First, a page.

Fueled by the advent of new technologies, smart city platforms hold the promise of providing a unified view into the entire scope of city operations, from transportation and parking to lighting, energy, and health and safety. This unified approach to operations is yielding significant economic, environmental, and social value.
Sometimes, however, it’s difficult to articulate the value proposition that smart city platforms brig to their local governments and municipalities. Many end-users don’t fully realize the benefits of deploying a true smart city platform to tie together the many sources of disparate data in operating domains. Smart city platforms offer the potential to reduce maintenance costs and installed cost of systems. Energy and maintenance savings are often the low-hanging fruit. ARC was fortunate to get several excellent speakers and panelists to articulate the value of smart city platforms at the recent ARC Industry Forum in Orlando. There simply isn’t enough space to cover everything that was discussed in the session, but here are the highlights from the presentations and panel discussion.
Building Clarity on Realizing Value from Data in the Built Environment
Our first presenter was Raynor Smith of Building Clarity, which is an outcomes-based intelligent building solution provider that incorporates advanced analytics and is also partners with SAS for that company’s advanced data analytics capabilities. Building Clarity specializes in taking all these disparate data sources in intelligent buildings and applying advanced analytics and expertise to deliver business results such as significantly reduced energy consumption and carbon footprint.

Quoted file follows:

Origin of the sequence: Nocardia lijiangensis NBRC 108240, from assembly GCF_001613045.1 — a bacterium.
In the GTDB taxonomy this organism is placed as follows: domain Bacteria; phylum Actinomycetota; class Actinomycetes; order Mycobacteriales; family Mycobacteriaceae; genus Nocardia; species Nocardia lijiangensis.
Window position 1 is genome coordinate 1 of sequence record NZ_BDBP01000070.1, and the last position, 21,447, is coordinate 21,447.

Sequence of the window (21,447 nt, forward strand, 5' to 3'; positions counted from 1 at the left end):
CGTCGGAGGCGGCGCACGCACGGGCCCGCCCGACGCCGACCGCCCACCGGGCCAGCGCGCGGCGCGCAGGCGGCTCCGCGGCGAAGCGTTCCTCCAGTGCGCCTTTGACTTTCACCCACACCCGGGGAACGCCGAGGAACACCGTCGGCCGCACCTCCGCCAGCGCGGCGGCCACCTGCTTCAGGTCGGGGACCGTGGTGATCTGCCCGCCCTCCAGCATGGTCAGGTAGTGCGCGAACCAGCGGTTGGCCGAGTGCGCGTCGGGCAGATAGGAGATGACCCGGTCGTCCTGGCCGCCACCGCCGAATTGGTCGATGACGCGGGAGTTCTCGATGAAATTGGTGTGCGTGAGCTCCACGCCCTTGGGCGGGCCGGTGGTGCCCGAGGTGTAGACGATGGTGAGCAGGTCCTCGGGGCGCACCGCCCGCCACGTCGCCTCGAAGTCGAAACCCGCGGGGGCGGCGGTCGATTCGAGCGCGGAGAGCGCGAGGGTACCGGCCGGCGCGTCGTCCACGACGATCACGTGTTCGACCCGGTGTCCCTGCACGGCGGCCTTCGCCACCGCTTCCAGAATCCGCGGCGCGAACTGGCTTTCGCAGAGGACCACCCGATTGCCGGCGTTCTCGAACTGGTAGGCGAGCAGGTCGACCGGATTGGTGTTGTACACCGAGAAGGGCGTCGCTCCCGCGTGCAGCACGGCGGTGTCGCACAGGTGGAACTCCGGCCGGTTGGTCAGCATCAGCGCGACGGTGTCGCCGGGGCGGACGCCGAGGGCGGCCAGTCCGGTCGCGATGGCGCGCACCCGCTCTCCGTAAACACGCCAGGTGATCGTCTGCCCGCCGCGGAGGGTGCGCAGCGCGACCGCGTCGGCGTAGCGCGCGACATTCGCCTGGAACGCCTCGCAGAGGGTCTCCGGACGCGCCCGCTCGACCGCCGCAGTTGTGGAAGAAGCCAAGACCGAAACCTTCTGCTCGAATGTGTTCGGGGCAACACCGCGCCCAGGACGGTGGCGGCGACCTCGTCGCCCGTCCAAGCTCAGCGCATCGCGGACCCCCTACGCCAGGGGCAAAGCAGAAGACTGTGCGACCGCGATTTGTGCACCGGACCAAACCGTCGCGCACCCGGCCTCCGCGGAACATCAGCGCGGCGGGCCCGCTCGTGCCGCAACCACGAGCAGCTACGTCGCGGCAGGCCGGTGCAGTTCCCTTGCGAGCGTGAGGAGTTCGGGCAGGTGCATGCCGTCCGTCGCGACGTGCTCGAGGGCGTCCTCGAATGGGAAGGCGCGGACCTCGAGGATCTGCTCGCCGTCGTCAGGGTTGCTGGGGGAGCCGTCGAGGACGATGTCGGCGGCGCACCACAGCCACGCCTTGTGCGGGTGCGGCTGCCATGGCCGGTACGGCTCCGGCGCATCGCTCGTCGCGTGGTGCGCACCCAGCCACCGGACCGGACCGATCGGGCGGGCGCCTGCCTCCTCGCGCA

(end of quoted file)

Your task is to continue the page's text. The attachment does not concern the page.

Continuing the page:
Raynor oversees the delivery and integration of engineering, construction, and advanced analytics to public and private sector clients throughout the Southeast. Raynor outlined many of the key strategic objectives of today’s cities, many of which revolve around reduced energy consumption, increased efficiency, and carbon neutrality. Buildings and the built environment are the cornerstone of overall city operations, housing essential government and public safety functions, as well as being the repository of essential city data and records and mechanical assets.
Buildings also consume a huge amount of energy. In 2018, residential and commercial buildings accounted for over 40 percent of total energy consumption in the US. Anywhere from 30 to 50 percent of this energy can be saved. But building facility managers don’t always find this savings opportunity to be such an easy task. The OT infrastructure of the built environment consists of a mix of older proprietary technologies and new technologies such as cloud platforms, analytics, and edge computing. Many buildings have performance dashboards and good visualization environments but lack access to the massive amounts of data these facilities produce which means they don’t have visibility into the root cause of many of the problems they are trying to solve.
Turning Data into Useful Information
Cities can use data collection, data preparation, and advanced analytics to bring many data sources together for correlation, analysis, and action. That’s the essential function of a smart city platform, to consolidate data from previously disparate sources and turn it into useful information that can then be used by advanced applications and analytics to drive better decisions and produce results. The large scope of systems that exist in the built environment offers a great place to apply analytics and begin to realize significant benefits. Raynor then gave the example of how Building Clarity worked with the city of Durham, North Carolina
World Wide Technology: Combining Previously Siloed Data to Reduce Cost and Improve Availability
Our second presenter was Ben Beinfeld of World Wide Technology (WWT), which is a large technology service provider that serves both Fortune 500 companies and the Federal space. Ben is tasked with growing the transportation practice within WWT with a special focus on airports, seaports, and mass transit systems.